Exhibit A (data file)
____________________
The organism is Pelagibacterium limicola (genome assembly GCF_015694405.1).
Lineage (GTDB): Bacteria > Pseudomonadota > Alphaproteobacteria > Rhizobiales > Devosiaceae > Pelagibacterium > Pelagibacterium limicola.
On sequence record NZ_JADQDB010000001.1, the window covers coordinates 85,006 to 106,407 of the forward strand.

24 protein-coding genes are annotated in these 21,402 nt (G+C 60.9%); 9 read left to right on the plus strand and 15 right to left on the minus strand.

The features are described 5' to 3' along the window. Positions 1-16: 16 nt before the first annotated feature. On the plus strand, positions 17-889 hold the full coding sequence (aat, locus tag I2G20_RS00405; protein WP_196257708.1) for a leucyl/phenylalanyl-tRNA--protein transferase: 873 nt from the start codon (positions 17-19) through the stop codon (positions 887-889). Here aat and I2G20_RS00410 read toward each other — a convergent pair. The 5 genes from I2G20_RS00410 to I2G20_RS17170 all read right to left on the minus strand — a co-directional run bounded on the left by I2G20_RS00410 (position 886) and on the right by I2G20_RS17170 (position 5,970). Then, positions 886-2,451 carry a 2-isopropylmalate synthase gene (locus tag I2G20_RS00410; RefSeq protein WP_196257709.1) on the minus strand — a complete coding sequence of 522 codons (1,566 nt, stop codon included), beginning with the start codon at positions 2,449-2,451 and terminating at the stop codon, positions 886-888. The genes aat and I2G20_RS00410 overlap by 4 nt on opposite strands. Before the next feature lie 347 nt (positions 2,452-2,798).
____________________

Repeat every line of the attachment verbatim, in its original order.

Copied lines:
The organism is Pelagibacterium limicola (genome assembly GCF_015694405.1).
Lineage (GTDB): Bacteria > Pseudomonadota > Alphaproteobacteria > Rhizobiales > Devosiaceae > Pelagibacterium > Pelagibacterium limicola.
On sequence record NZ_JADQDB010000001.1, the window covers coordinates 85,006 to 106,407 of the forward strand.

24 protein-coding genes are annotated in these 21,402 nt (G+C 60.9%); 9 read left to right on the plus strand and 15 right to left on the minus strand.

The features are described 5' to 3' along the window. Positions 1-16: 16 nt before the first annotated feature. On the plus strand, positions 17-889 hold the full coding sequence (aat, locus tag I2G20_RS00405; protein WP_196257708.1) for a leucyl/phenylalanyl-tRNA--protein transferase: 873 nt from the start codon (positions 17-19) through the stop codon (positions 887-889). Here aat and I2G20_RS00410 read toward each other — a convergent pair. The 5 genes from I2G20_RS00410 to I2G20_RS17170 all read right to left on the minus strand — a co-directional run bounded on the left by I2G20_RS00410 (position 886) and on the right by I2G20_RS17170 (position 5,970). Then, positions 886-2,451 carry a 2-isopropylmalate synthase gene (locus tag I2G20_RS00410; RefSeq protein WP_196257709.1) on the minus strand — a complete coding sequence of 522 codons (1,566 nt, stop codon included), beginning with the start codon at positions 2,449-2,451 and terminating at the stop codon, positions 886-888. The genes aat and I2G20_RS00410 overlap by 4 nt on opposite strands. Before the next feature lie 347 nt (positions 2,452-2,798).